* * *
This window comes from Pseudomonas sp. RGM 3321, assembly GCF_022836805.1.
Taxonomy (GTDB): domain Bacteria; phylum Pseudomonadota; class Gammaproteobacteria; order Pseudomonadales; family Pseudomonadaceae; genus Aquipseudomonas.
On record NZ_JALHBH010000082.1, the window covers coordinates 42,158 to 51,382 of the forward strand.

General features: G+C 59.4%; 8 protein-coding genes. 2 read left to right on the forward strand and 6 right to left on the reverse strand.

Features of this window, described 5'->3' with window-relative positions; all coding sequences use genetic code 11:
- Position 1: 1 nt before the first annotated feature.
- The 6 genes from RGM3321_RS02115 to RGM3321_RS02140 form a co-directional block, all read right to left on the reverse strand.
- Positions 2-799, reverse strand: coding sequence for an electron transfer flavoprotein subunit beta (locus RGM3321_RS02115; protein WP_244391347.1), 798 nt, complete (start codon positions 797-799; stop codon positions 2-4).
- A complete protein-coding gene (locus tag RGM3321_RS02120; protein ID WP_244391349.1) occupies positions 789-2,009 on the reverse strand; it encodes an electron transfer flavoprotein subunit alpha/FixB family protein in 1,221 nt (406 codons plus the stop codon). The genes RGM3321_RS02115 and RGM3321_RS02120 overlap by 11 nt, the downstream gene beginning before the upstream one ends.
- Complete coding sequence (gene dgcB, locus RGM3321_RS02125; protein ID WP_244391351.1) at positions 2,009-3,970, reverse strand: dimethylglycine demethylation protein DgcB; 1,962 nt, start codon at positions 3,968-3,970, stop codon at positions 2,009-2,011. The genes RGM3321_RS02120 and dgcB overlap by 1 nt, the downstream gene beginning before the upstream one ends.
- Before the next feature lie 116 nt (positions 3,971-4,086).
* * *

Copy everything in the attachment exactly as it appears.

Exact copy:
This window comes from Pseudomonas sp. RGM 3321, assembly GCF_022836805.1.
Taxonomy (GTDB): domain Bacteria; phylum Pseudomonadota; class Gammaproteobacteria; order Pseudomonadales; family Pseudomonadaceae; genus Aquipseudomonas.
On record NZ_JALHBH010000082.1, the window covers coordinates 42,158 to 51,382 of the forward strand.

General features: G+C 59.4%; 8 protein-coding genes. 2 read left to right on the forward strand and 6 right to left on the reverse strand.

Features of this window, described 5'->3' with window-relative positions; all coding sequences use genetic code 11:
- Position 1: 1 nt before the first annotated feature.
- The 6 genes from RGM3321_RS02115 to RGM3321_RS02140 form a co-directional block, all read right to left on the reverse strand.
- Positions 2-799, reverse strand: coding sequence for an electron transfer flavoprotein subunit beta (locus RGM3321_RS02115; protein WP_244391347.1), 798 nt, complete (start codon positions 797-799; stop codon positions 2-4).
- A complete protein-coding gene (locus tag RGM3321_RS02120; protein ID WP_244391349.1) occupies positions 789-2,009 on the reverse strand; it encodes an electron transfer flavoprotein subunit alpha/FixB family protein in 1,221 nt (406 codons plus the stop codon). The genes RGM3321_RS02115 and RGM3321_RS02120 overlap by 11 nt, the downstream gene beginning before the upstream one ends.
- Complete coding sequence (gene dgcB, locus RGM3321_RS02125; protein ID WP_244391351.1) at positions 2,009-3,970, reverse strand: dimethylglycine demethylation protein DgcB; 1,962 nt, start codon at positions 3,968-3,970, stop codon at positions 2,009-2,011. The genes RGM3321_RS02120 and dgcB overlap by 1 nt, the downstream gene beginning before the upstream one ends.
- Before the next feature lie 116 nt (positions 3,971-4,086).